6. Day 1 Convective Outlook VALID 06:00 UTC Wed 05 Jul 2017 - 05:59 UTC Thu 06 Jul 2017 ISSUED 20:15 UTC Wed 05 Jul 2017 ISSUED BY: Dan UPDATE 20:15 UTC General trend amongst latest guidance suggests more of an easterly component to storm tracks through tonight, such that developments over the English Channel may steer to the ENE, and hence a slower arrival inland across southern coastal counties. Nonetheless, a MDT has been issued where better clustering of storms may occur towards the end of the night and thence beyond this forecast period. More scattered thunderstorms will be possible in the SLGT, and even isolated cells could develop as far west as Devon UPDATE 16:12 UTC SLGT shifted eastwards, in line with thoughts from this morning. Potential for upgrade to MDT over English Channel and adjacent coasts, but awaiting full 12z runs for any potential increase confidence. ECMWF and high-res AROME (which uses ECMWF boundary conditions) both consistently offer a much later development (i.e. after this forecast period) and only affect S/SE England on Thursday, which lowers confidence somewhat. UPDATE 07:44 UTC No modifications to the map for now, just to add some commentary based on 00z guidance. ECMWF continues to keep developments farther south and therefore elevated thunderstorms only reach far south coast at the very end of the forecast period (06 UTC). Most other output continue to hint at developments being farther north (and hence earlier / quicker motion to the NE), though broad trend would be to shift the SLGT farther east from its current position, roughly Dorset eastwards - this may be required on further updates. ... N WALES / N MIDLANDS / N ENGLAND / S SCOTLAND ... Diurnal heating of a warm and relatively moist surface airmass will likely develop some marginal instability across these areas - though in reality, surface-based parcels likely capped by a warm nose around 850mb suggesting lightning rather unlikely given limited depth to any convection. Given also little signal from most NWP output (ignoring GFS with its dewpoints of 16-18C vs EURO4 with 11-13C), have refrained from issuing a LOW threat level for now - but will need monitoring. Some residual elevated instability may also produce the odd shower over the Midlands into East Anglia too. ... S ENGLAND / S MIDLANDS / HOME COUNTIES / S WALES ... Upper trough west of Iberia will continue to disrupt southwards, backing the flow and allowing advection of high WBPT airmass from Biscay to occur into southern England on Wednesday night. Falling heights aloft will result in an increase in coverage of elevated thunderstorms, though the exact forecast evolution is marked with some uncertainty. The vast majority of guidance suggests a few thunderstorms will develop over the English Channel and/or S/SW England 23 - 02z, expanding in coverage through the remainder of Wednesday night as the focus shifts northwards and eastwards over S Britain as the new warm front lifts north - hence in a broad sense, probabilities per given location increases as you head farther north and east across the SLGT area. However, the ECMWF has been fairly consistent in keeping the main upper forcing a little farther south, and hence any thunderstorms may only graze the extreme south coast towards the end of the night. At the same time, it also allows more activation of the frontal boundary towards Northern Ireland and western Scotland. Given the ECMWFs history of generally having a good handle (compared to many other models) on medium-level instability events, this casts a little doubt on how widespread thunderstorms may be over southern England - though the degree of instability and very steep mid-level lapse rates would suggests any thunderstorms that do occur would be prolific lightning producers, perhaps capable of producing some hail and gusty winds. A MDT may be issued should confidence improve. http://www.convectiveweather.co.uk/forecast.php?date=2017-07-05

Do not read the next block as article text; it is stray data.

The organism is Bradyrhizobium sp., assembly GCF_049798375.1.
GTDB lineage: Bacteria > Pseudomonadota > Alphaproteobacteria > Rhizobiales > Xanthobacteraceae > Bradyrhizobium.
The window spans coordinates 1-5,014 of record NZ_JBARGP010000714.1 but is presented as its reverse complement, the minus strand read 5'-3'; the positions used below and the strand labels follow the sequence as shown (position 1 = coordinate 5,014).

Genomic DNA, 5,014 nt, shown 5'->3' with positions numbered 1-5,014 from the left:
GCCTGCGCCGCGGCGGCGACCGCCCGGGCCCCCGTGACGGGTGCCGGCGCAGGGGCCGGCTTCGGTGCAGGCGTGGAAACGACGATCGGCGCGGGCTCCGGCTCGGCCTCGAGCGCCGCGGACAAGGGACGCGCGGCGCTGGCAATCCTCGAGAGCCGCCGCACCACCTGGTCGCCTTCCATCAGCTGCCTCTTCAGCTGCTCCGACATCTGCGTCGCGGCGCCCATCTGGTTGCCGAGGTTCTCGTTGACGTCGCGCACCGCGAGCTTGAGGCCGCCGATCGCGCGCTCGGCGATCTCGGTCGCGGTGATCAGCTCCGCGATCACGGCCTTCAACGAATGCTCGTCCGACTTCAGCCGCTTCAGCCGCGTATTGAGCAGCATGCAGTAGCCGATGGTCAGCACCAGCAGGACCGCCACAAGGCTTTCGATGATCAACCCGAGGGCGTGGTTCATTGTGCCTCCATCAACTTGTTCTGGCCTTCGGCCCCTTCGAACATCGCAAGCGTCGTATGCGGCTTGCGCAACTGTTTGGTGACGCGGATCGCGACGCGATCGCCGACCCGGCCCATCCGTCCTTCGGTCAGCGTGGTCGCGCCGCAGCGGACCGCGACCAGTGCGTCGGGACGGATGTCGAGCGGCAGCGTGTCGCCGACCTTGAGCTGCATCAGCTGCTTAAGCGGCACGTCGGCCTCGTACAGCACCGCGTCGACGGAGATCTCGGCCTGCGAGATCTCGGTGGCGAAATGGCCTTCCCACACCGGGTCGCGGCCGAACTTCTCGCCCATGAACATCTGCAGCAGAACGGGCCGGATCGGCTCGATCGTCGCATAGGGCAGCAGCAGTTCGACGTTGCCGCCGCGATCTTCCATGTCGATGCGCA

7. cold front moving slower then forecast so a lot of time still